The aim of this study was to determine psoriasis patients' preferences for a topical therapy. Focus group sessions were conducted to determine patient perceptions of advantages and disadvantages of different topical therapies currently available for the treatment of psoriasis. Twenty subjects were asked to test and rate 6 different topical corticosteroid vehicles: diflorasone diacetate (Psorcon) emollient, betamethasone valerate (Luxiq) foam, betamethasone diproprionate (Diprolene) ointment and gel, and clobetasol propionate (Cormax) solution and cream. Subjects were asked to assess the effects of the vehicles on quality of life (QOL) and their preference for each vehicle. In addition, patients were asked to score their perception of the importance of thirteen topical treatment characteristics of vehicle application and usage.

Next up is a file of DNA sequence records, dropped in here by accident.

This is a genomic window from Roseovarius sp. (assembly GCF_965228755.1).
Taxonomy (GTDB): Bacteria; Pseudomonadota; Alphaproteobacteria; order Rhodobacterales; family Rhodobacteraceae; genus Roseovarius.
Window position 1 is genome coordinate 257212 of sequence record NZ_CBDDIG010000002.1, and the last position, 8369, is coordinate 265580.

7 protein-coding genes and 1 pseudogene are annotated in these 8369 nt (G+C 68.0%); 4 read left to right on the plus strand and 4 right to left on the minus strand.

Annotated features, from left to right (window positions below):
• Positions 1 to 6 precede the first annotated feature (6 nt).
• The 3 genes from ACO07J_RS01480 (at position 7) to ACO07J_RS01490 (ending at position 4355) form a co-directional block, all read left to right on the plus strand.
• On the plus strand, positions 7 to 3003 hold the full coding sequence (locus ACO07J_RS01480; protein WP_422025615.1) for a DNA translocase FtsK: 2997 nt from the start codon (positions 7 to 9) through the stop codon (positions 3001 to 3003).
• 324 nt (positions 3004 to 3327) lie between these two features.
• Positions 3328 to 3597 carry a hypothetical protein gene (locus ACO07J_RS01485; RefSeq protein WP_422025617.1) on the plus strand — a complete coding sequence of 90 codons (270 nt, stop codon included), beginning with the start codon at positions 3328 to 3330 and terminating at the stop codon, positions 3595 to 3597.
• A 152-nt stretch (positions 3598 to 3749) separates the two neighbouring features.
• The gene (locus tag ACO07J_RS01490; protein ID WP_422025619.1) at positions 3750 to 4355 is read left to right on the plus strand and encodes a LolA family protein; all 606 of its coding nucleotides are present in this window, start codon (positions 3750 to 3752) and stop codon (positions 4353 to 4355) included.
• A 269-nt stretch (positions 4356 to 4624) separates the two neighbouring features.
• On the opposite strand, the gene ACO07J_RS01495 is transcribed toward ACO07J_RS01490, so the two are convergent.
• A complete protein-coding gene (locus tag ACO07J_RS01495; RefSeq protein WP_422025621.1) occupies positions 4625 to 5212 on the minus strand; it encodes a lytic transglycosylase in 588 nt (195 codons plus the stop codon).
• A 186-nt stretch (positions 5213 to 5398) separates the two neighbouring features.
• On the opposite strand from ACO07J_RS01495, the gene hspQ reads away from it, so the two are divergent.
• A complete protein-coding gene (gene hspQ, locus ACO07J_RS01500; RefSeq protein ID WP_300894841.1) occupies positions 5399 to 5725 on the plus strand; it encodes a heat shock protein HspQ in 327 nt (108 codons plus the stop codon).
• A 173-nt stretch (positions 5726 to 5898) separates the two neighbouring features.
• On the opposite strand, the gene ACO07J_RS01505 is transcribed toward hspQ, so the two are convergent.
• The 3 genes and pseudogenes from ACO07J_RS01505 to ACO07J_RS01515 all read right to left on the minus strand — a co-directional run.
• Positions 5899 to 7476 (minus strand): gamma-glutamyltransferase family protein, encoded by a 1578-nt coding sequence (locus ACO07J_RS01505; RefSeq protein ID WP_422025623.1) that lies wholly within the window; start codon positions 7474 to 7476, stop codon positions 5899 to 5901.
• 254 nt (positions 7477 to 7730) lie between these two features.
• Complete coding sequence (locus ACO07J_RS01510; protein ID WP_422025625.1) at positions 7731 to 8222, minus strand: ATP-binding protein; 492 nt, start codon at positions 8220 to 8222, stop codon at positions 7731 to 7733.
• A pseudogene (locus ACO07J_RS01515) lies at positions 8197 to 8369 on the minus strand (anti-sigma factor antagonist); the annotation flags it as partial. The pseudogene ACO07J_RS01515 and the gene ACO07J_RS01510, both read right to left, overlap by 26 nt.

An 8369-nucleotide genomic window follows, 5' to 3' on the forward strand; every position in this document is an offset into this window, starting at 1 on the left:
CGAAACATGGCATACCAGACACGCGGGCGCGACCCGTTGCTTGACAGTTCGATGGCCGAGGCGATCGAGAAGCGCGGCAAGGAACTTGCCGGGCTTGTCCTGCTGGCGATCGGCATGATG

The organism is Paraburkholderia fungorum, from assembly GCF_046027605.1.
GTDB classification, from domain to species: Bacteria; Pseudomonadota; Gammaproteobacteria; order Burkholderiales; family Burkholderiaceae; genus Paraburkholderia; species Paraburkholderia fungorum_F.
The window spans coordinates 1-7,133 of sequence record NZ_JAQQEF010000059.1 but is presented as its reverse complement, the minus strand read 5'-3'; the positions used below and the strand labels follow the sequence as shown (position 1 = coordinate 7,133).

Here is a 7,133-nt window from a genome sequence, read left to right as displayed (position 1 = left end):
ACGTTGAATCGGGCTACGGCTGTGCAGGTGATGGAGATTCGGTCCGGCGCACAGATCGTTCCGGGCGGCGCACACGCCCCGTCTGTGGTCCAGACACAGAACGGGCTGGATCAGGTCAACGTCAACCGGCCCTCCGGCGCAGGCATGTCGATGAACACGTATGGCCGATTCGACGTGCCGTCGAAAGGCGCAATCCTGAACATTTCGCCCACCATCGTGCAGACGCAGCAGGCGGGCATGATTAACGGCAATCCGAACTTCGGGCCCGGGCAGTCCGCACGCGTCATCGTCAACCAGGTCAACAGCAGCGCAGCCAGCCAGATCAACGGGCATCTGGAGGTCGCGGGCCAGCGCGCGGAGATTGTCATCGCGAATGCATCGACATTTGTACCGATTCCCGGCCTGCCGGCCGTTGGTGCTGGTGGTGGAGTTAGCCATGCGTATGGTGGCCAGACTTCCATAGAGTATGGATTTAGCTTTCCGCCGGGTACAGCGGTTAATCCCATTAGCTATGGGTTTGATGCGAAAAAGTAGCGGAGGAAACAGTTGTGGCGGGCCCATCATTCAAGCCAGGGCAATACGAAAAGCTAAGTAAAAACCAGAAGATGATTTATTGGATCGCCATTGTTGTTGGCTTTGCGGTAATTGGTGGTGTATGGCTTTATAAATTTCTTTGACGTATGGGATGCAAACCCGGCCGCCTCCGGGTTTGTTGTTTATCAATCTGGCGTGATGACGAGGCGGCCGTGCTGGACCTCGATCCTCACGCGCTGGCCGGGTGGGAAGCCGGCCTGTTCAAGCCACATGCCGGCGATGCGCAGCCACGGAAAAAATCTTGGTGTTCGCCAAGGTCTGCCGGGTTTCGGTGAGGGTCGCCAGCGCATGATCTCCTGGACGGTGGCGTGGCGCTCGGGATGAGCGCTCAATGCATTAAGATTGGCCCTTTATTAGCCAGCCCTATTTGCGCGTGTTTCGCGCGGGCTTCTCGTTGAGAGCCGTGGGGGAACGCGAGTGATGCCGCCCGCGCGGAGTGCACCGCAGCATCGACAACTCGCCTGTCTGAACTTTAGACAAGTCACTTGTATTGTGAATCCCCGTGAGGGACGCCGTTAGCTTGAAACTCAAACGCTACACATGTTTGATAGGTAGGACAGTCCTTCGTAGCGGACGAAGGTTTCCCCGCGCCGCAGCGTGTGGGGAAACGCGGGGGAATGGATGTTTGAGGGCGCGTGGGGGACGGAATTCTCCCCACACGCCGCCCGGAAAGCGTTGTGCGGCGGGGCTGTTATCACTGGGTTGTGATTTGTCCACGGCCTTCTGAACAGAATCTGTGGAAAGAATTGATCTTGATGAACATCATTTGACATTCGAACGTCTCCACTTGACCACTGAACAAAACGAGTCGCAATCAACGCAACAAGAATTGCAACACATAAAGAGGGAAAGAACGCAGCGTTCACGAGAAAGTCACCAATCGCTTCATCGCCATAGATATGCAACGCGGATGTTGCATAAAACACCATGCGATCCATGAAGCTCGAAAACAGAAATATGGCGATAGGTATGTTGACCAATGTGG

Solution and foam preparations were preferred over cream, gel, and ointment preparations (P < .01). There was no difference in vehicle preference during daytime versus nighttime use. Patients reported side effects to be the most important of the 13 topical treatment characteristics assessed for adherence and QOL.
Patient preferences for a particular vehicle may influence adherence and therefore overall efficacy. The findings presented suggest that patient preferences for certain vehicles should be considered when considering which topical product to use in the treatment of psoriasis.
Housman TS, Mellen BG, Rapp SR, Fleischer AB, and Feldman SR. Patients with Psoriasis Prefer Solution and Foam Vehicles: A Quantitative Assessment of Vehicle preference. Cutis 2002 Dec; 70(6):327-332.
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